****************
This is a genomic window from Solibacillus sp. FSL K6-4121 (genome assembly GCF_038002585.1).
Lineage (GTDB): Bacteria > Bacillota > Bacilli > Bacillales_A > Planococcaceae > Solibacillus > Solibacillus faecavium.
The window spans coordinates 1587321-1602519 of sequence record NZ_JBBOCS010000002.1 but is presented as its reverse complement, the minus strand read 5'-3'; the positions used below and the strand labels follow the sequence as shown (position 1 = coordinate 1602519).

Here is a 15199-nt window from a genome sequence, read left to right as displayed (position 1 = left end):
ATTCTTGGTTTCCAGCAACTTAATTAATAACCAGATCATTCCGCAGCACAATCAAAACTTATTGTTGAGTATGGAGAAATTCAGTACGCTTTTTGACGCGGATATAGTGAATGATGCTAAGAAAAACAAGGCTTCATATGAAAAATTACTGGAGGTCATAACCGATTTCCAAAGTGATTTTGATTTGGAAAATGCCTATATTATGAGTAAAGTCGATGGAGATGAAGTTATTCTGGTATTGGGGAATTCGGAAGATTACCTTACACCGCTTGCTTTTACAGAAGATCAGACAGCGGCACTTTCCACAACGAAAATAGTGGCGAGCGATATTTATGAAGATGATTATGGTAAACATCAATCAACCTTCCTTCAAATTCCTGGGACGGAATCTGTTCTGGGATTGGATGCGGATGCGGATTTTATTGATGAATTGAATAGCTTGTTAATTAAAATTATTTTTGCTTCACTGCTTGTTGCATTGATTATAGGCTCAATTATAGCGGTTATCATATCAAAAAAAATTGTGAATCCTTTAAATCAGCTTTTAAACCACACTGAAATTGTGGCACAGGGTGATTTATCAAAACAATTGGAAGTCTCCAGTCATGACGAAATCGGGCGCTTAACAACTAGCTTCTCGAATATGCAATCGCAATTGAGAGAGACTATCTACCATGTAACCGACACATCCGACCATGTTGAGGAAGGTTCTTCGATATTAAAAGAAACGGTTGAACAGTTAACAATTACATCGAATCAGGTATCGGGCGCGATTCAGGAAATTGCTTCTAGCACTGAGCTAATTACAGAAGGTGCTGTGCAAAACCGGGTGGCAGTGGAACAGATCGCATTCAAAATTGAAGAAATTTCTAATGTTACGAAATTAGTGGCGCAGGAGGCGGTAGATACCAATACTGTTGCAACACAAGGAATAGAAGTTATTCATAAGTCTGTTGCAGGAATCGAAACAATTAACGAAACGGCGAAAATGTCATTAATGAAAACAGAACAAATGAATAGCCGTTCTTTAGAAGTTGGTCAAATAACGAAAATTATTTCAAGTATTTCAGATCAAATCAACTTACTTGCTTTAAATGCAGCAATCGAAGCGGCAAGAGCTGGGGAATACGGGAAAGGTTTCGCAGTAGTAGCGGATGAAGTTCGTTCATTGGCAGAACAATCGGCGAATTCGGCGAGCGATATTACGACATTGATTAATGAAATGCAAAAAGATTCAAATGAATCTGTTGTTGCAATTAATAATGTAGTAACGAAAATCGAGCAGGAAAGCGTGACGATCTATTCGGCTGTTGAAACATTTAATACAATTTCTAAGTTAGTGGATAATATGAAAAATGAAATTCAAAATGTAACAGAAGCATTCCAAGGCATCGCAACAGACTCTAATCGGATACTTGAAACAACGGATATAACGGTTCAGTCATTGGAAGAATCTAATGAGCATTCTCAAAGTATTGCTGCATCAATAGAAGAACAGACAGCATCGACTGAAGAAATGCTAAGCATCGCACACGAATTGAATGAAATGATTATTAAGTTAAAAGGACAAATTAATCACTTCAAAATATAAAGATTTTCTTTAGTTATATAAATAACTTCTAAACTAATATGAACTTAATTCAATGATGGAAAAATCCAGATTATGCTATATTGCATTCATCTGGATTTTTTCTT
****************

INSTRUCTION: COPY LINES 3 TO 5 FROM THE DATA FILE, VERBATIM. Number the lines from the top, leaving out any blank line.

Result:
The window spans coordinates 1587321-1602519 of sequence record NZ_JBBOCS010000002.1 but is presented as its reverse complement, the minus strand read 5'-3'; the positions used below and the strand labels follow the sequence as shown (position 1 = coordinate 1602519).

Here is a 15199-nt window from a genome sequence, read left to right as displayed (position 1 = left end):
ATTCTTGGTTTCCAGCAACTTAATTAATAACCAGATCATTCCGCAGCACAATCAAAACTTATTGTTGAGTATGGAGAAATTCAGTACGCTTTTTGACGCGGATATAGTGAATGATGCTAAGAAAAACAAGGCTTCATATGAAAAATTACTGGAGGTCATAACCGATTTCCAAAGTGATTTTGATTTGGAAAATGCCTATATTATGAGTAAAGTCGATGGAGATGAAGTTATTCTGGTATTGGGGAATTCGGAAGATTACCTTACACCGCTTGCTTTTACAGAAGATCAGACAGCGGCACTTTCCACAACGAAAATAGTGGCGAGCGATATTTATGAAGATGATTATGGTAAACATCAATCAACCTTCCTTCAAATTCCTGGGACGGAATCTGTTCTGGGATTGGATGCGGATGCGGATTTTATTGATGAATTGAATAGCTTGTTAATTAAAATTATTTTTGCTTCACTGCTTGTTGCATTGATTATAGGCTCAATTATAGCGGTTATCATATCAAAAAAAATTGTGAATCCTTTAAATCAGCTTTTAAACCACACTGAAATTGTGGCACAGGGTGATTTATCAAAACAATTGGAAGTCTCCAGTCATGACGAAATCGGGCGCTTAACAACTAGCTTCTCGAATATGCAATCGCAATTGAGAGAGACTATCTACCATGTAACCGACACATCCGACCATGTTGAGGAAGGTTCTTCGATATTAAAAGAAACGGTTGAACAGTTAACAATTACATCGAATCAGGTATCGGGCGCGATTCAGGAAATTGCTTCTAGCACTGAGCTAATTACAGAAGGTGCTGTGCAAAACCGGGTGGCAGTGGAACAGATCGCATTCAAAATTGAAGAAATTTCTAATGTTACGAAATTAGTGGCGCAGGAGGCGGTAGATACCAATACTGTTGCAACACAAGGAATAGAAGTTATTCATAAGTCTGTTGCAGGAATCGAAACAATTAACGAAACGGCGAAAATGTCATTAATGAAAACAGAACAAATGAATAGCCGTTCTTTAGAAGTTGGTCAAATAACGAAAATTATTTCAAGTATTTCAGATCAAATCAACTTACTTGCTTTAAATGCAGCAATCGAAGCGGCAAGAGCTGGGGAATACGGGAAAGGTTTCGCAGTAGTAGCGGATGAAGTTCGTTCATTGGCAGAACAATCGGCGAATTCGGCGAGCGATATTACGACATTGATTAATGAAATGCAAAAAGATTCAAATGAATCTGTTGTTGCAATTAATAATGTAGTAACGAAAATCGAGCAGGAAAGCGTGACGATCTATTCGGCTGTTGAAACATTTAATACAATTTCTAAGTTAGTGGATAATATGAAAAATGAAATTCAAAATGTAACAGAAGCATTCCAAGGCATCGCAACAGACTCTAATCGGATACTTGAAACAACGGATATAACGGTTCAGTCATTGGAAGAATCTAATGAGCATTCTCAAAGTATTGCTGCATCAATAGAAGAACAGACAGCATCGACTGAAGAAATGCTAAGCATCGCACACGAATTGAATGAAATGATTATTAAGTTAAAAGGACAAATTAATCACTTCAAAATATAAAGATTTTCTTTAGTTATATAAATAACTTCTAAACTAATATGAACTTAATTCAATGATGGAAAAATCCAGATTATGCTATATTGCATTCATCTGGATTTTTTCTT